At the University of Exeter, we are working in partnership with organisations, governments and local communities to take action – using our expertise to mitigate the worst impacts of the climate emergency that are already with us.
Our research spans ecosystems – finding ways to preserve and revitalise habitats that are already suffering the consequences of a warmer planet. We are at the forefront of efforts to protect coral reefs, which are under existential threat from ocean temperature changes and rising sea levels. We have introduced an innovative open-access tool to standardise the monitoring of carbon budgets that is being used in biogeographic realms where reefs form across the world. Our research has also brought about changes in legislation to further protect these fragile yet vital ecosystems.
On land, the University is leading work in Indonesia to inform agricultural policy and practices to reduce the extent and impact of wildfires which are worsened by climate change and deforestation. University of Exeter researchers are helping to unravel the problem and are working with local communities to combine economic development with the restoration of the ecosystems. Elsewhere, the University is discovering new species including as recently as this year in Peru and Bolivia – developing an understanding of the role they play in the local ecosystem and how they are being affected by habitat loss and responding to the effects of climate change.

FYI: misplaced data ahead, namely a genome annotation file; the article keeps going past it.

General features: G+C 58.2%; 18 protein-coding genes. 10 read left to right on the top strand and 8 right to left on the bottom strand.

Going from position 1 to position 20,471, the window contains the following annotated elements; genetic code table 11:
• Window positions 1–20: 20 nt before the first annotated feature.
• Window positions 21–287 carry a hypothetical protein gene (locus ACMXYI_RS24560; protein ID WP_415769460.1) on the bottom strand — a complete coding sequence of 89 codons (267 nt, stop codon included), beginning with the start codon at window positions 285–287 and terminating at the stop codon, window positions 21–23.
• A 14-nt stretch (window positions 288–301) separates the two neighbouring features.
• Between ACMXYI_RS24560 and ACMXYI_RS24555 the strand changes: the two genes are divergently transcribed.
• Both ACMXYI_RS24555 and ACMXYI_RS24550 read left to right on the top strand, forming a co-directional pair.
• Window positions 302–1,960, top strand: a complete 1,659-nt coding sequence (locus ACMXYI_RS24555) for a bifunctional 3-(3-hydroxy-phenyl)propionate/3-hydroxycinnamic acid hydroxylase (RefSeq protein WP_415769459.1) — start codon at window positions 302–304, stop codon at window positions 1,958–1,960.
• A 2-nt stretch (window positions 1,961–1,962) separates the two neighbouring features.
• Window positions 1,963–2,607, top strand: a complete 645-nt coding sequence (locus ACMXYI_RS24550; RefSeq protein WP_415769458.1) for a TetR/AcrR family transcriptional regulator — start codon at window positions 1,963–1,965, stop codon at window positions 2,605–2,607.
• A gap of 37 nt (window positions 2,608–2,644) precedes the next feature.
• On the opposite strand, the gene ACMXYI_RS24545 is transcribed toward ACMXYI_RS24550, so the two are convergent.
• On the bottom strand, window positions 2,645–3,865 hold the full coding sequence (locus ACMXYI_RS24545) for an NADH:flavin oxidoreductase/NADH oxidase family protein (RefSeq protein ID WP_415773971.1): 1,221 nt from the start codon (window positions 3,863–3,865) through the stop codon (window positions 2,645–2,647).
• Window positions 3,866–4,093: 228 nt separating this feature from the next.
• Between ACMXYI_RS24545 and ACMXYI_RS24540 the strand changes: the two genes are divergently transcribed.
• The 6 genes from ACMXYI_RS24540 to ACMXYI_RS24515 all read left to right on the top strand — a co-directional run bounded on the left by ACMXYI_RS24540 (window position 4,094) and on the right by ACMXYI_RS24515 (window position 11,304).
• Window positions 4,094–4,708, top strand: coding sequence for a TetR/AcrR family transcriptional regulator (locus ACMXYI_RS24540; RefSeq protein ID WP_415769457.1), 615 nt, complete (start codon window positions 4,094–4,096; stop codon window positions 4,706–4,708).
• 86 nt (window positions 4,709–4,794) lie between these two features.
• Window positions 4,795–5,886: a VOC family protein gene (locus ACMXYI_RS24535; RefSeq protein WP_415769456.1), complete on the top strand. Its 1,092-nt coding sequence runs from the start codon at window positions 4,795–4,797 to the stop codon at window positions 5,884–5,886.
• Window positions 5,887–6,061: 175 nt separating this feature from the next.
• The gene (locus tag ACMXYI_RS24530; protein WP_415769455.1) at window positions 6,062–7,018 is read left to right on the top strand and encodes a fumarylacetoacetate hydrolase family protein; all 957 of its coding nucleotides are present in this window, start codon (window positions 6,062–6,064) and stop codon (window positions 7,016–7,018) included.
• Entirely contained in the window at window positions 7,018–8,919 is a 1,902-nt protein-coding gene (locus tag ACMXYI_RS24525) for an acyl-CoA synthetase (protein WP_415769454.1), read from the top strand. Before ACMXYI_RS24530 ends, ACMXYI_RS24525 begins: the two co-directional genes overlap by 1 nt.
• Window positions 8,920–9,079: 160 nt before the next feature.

Sadly, it is not only the natural world that is suffering the effects of the climate crisis. Many communities are vulnerable to the consequences of climate change and we are taking steps with our partners to protect them.
We are working closely with the UK Met Office, applying our expertise in Environmental Intelligence to analyse huge amounts of data to more accurately predict extreme weather events that can have a devastating impact such as flooding.
Our researchers developed CAFlood – a cellular automation flood simulation model that assesses the risk of flooding significantly faster than conventional approaches to help build resilience and protect local communities and is now being used globally. This timely, high-resolution flood risk analysis helped to prevent millions of pounds of potential damage in Torbay, UK and has also helped to protect 2.6 million people in Taipei.
Agriculture is a sector that is under significant threat because of climate change. Our researchers have found that crop farmers in higher latitudes (further from the equator) – including major crop-producing nations – can expect a greater risk from crop disease as a consequence of changes to global temperatures and this will have a substantial impact in future decades, requiring greater investment in crop protection. These findings pave the way for interventions to mitigate this damage and stimulate further research into these specific pathogens.
Climate change is here and is affecting our health, prosperity and safety. It demands immediate action and at the University of Exeter, we are playing our part.
The University of Exeter welcomes one of the key goals of COP26 to Secure global net zero by mid-century and keep 1.5 degrees within reach.Net Zero and University of Exeter